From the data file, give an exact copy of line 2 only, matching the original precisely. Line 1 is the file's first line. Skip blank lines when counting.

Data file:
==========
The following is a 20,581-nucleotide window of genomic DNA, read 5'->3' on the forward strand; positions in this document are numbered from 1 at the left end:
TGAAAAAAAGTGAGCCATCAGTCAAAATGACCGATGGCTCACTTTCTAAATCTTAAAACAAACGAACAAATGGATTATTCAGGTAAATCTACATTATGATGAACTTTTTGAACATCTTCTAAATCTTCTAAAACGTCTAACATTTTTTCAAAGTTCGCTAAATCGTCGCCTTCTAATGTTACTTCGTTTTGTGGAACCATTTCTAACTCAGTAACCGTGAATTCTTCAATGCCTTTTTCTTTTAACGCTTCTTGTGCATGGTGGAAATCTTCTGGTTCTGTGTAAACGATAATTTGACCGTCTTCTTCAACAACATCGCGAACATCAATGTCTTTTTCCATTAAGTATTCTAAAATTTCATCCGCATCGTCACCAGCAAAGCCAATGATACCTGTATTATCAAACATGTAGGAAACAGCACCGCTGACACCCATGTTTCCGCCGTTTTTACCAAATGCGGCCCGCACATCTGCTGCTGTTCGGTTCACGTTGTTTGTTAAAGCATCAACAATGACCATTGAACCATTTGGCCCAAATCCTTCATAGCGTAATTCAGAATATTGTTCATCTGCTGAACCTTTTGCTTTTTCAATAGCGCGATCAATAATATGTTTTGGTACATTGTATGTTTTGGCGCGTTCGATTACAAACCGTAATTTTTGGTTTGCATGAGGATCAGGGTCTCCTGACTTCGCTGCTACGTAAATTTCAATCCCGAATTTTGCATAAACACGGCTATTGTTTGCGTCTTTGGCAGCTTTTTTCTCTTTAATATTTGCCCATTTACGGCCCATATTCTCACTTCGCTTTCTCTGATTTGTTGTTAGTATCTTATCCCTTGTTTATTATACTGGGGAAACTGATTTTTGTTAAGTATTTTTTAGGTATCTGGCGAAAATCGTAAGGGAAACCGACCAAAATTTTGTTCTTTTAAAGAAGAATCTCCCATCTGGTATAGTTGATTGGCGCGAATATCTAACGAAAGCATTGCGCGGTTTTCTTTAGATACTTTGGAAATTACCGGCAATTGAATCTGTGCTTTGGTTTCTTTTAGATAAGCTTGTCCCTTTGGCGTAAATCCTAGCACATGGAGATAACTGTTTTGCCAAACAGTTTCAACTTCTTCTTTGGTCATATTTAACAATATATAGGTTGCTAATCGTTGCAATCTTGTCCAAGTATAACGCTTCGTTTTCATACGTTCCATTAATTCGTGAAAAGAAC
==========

TGAAAAAAAGTGAGCCATCAGTCAAAATGACCGATGGCTCACTTTCTAAATCTTAAAACAAACGAACAAATGGATTATTCAGGTAAATCTACATTATGATGAACTTTTTGAACATCTTCTAAATCTTCTAAAACGTCTAACATTTTTTCAAAGTTCGCTAAATCGTCGCCTTCTAATGTTACTTCGTTTTGTGGAACCATTTCTAACTCAGTAACCGTGAATTCTTCAATGCCTTTTTCTTTTAACGCTTCTTGTGCATGGTGGAAATCTTCTGGTTCTGTGTAAACGATAATTTGACCGTCTTCTTCAACAACATCGCGAACATCAATGTCTTTTTCCATTAAGTATTCTAAAATTTCATCCGCATCGTCACCAGCAAAGCCAATGATACCTGTATTATCAAACATGTAGGAAACAGCACCGCTGACACCCATGTTTCCGCCGTTTTTACCAAATGCGGCCCGCACATCTGCTGCTGTTCGGTTCACGTTGTTTGTTAAAGCATCAACAATGACCATTGAACCATTTGGCCCAAATCCTTCATAGCGTAATTCAGAATATTGTTCATCTGCTGAACCTTTTGCTTTTTCAATAGCGCGATCAATAATATGTTTTGGTACATTGTATGTTTTGGCGCGTTCGATTACAAACCGTAATTTTTGGTTTGCATGAGGATCAGGGTCTCCTGACTTCGCTGCTACGTAAATTTCAATCCCGAATTTTGCATAAACACGGCTATTGTTTGCGTCTTTGGCAGCTTTTTTCTCTTTAATATTTGCCCATTTACGGCCCATATTCTCACTTCGCTTTCTCTGATTTGTTGTTAGTATCTTATCCCTTGTTTATTATACTGGGGAAACTGATTTTTGTTAAGTATTTTTTAGGTATCTGGCGAAAATCGTAAGGGAAACCGACCAAAATTTTGTTCTTTTAAAGAAGAATCTCCCATCTGGTATAGTTGATTGGCGCGAATATCTAACGAAAGCATTGCGCGGTTTTCTTTAGATACTTTGGAAATTACCGGCAATTGAATCTGTGCTTTGGTTTCTTTTAGATAAGCTTGTCCCTTTGGCGTAAATCCTAGCACATGGAGATAACTGTTTTGCCAAACAGTTTCAACTTCTTCTTTGGTCATATTTAACAATATATAGGTTGCTAATCGTTGCAATCTTGTCCAAGTATAACGCTTCGTTTTCATACGTTCCATTAATTCGTGAAAAGAAC